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A Love of Reading: Reviews of Contemporary Fiction (2001)
by Robert Adams
References to this work on external resources.
Wikipedia in English
Amazon.com Product Description (ISBN 0771006608, Paperback)Every year, Robert Adams prepares a series of five reviews of contemporary novels, to be delivered alone on a theatre stage to sold-out audiences in Toronto and Montreal. In A Love of Reading Adams has now gathered 18 of his most brilliant reviews, from Jack Maggs by Peter Carey and The Poisonwood Bible by Barbara Kingsolver, to A Fine Balance by Rohinton Mistry and Barney’s Version by Mordecai Richler. In them he skillfully interweaves a nimble and entertaining discussion of plot, theme, and characterization with fascinating historical, biographical, and literary context. He is repeatedly drawn to the spectacle of less-than-perfect humans making their way in a hostile world, and as a result a review by Robert Adams is almost always a hugely satisfying mix of rich pathos and abundant humour.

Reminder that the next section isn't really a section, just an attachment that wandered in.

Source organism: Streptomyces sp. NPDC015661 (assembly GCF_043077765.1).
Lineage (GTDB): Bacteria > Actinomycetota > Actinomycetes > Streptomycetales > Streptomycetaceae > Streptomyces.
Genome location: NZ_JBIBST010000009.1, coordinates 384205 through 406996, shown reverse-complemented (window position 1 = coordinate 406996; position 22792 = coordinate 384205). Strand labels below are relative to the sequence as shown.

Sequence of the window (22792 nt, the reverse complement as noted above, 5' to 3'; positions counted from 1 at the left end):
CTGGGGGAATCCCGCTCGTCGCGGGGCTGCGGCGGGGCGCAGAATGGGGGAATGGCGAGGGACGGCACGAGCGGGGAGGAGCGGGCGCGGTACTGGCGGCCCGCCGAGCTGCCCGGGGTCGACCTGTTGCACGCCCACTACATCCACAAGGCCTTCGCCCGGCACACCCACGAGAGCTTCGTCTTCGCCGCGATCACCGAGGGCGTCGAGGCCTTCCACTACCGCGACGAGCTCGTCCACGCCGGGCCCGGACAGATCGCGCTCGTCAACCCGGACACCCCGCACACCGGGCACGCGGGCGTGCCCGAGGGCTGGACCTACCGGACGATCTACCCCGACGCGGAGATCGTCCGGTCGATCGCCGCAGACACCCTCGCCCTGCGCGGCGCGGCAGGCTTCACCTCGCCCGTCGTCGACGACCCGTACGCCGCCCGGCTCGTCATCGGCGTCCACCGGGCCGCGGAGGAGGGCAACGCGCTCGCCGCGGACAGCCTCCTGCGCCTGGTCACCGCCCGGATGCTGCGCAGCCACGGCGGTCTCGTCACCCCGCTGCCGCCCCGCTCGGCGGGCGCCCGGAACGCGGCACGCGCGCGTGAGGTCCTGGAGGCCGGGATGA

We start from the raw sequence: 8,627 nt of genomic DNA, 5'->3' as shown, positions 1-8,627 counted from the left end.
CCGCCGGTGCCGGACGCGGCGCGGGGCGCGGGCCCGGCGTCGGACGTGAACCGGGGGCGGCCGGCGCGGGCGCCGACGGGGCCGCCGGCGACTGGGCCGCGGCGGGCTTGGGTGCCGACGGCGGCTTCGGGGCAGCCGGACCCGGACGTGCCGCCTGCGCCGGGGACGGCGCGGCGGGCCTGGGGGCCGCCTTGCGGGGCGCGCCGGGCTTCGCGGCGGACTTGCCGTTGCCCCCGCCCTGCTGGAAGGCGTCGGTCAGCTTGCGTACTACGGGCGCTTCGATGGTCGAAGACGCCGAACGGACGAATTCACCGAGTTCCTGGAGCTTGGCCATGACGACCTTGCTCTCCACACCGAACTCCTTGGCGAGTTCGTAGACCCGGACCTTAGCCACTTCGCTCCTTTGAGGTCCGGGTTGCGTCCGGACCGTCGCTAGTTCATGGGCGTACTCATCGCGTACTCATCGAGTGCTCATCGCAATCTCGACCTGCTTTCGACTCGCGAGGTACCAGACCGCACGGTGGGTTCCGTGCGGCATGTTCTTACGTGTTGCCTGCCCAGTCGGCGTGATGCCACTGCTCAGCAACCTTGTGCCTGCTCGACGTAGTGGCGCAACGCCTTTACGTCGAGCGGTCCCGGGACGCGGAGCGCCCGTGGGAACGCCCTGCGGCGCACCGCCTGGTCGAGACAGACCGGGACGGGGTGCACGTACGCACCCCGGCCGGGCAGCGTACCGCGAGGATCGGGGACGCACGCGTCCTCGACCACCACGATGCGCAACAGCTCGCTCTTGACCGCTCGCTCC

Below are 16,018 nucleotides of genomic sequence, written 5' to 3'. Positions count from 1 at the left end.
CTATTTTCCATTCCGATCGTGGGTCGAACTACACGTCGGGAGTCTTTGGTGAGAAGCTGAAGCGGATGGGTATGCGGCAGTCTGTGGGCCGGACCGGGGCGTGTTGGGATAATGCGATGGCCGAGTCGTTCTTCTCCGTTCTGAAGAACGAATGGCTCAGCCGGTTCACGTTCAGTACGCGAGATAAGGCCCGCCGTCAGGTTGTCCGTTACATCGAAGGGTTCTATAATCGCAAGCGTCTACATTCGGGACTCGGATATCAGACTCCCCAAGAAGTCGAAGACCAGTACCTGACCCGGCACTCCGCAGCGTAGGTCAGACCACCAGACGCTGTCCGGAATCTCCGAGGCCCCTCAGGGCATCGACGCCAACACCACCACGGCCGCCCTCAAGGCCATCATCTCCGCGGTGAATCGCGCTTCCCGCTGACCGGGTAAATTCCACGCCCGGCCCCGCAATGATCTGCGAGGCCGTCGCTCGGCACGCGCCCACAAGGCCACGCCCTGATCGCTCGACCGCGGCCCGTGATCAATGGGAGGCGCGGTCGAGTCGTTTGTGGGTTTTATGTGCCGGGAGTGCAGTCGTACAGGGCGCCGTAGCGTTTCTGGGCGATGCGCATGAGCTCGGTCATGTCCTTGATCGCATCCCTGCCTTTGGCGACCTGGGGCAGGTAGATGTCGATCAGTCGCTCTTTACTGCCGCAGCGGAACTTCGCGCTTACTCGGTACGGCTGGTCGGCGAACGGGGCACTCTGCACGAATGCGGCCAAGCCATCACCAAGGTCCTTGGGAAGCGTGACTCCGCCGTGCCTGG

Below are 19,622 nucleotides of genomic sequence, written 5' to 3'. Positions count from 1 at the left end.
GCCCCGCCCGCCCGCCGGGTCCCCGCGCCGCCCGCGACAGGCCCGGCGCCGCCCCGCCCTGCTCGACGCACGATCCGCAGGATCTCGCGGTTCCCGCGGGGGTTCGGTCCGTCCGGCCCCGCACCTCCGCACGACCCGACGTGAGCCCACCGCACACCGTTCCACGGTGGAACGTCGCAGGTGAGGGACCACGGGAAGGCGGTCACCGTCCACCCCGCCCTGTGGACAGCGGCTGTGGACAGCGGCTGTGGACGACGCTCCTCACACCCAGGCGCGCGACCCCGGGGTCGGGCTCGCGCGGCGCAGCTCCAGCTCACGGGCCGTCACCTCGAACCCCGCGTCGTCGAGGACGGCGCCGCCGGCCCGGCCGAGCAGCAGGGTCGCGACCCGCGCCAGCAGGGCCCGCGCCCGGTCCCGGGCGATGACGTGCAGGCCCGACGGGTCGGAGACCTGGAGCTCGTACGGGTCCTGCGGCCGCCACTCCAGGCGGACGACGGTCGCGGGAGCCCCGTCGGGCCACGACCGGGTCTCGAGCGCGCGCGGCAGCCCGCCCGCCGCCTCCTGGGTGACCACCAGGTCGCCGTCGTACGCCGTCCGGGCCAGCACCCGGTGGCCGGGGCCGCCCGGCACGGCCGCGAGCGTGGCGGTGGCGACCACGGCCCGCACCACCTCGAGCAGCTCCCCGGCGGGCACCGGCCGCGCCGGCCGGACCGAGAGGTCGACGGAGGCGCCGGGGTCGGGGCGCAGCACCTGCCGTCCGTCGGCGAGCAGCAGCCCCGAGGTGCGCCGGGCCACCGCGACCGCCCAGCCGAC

Famously, Adams reads a book a day, from which he selects only those novels that are truly extraordinary, that have made him see some part of the world or some aspect of the human condition in a new light – because for Adams, the best books always take the reader on a journey, with a destination very distant from the point of departure. It should be not only a journey of discovery – an exploration of the author’s vision – but also of risk. By matching one’s own vision to that of the author, says Adams, the reader enters an exciting negotiation to produce a new vision of his own. This joint enterprise between reader and writer, the shared risk and the wonder of discovery, is the foundation of A Love of Reading.
• For the last six years, Robert Adams has presented an annual series of book reviews to sold out audiences. Eighty per cent
of Adams’ 3,000 subscribers in Toronto and Montreal renew for the following season
• This book is a selection of modern classics from a discriminating and entertaining guide
• Perfect for reading groups
• Quill & Quire, noting the jump in sales of any book reviewed by Adams, has called the phenomenon “The Adams Effect”
From the Hardcover edition.
(retrieved from Amazon Mon, 30 Sep 2013 13:35:23 -0400)
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